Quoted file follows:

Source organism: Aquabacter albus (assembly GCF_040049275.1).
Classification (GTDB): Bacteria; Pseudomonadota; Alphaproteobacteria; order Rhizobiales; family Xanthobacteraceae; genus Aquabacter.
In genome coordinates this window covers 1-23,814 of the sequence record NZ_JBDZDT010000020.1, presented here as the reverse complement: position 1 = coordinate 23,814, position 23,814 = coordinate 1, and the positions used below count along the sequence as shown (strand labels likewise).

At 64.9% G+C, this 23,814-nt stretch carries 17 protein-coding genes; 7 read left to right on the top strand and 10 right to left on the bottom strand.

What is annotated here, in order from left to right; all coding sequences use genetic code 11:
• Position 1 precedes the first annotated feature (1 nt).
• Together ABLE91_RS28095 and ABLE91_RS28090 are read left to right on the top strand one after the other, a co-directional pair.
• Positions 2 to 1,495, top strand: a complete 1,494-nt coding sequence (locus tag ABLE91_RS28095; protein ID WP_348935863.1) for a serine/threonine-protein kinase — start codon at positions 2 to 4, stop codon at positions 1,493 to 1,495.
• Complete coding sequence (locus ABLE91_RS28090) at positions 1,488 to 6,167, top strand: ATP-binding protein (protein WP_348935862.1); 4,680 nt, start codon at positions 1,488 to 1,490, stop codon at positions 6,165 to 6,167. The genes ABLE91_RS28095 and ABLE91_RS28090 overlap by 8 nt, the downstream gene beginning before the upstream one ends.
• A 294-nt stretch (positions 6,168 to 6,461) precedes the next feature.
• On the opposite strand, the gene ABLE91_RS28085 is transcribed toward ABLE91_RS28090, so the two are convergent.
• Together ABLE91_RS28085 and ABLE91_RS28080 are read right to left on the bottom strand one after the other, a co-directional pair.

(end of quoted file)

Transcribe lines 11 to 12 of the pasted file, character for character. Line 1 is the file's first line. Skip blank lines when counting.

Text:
• On the opposite strand, the gene ABLE91_RS28085 is transcribed toward ABLE91_RS28090, so the two are convergent.
• Together ABLE91_RS28085 and ABLE91_RS28080 are read right to left on the bottom strand one after the other, a co-directional pair.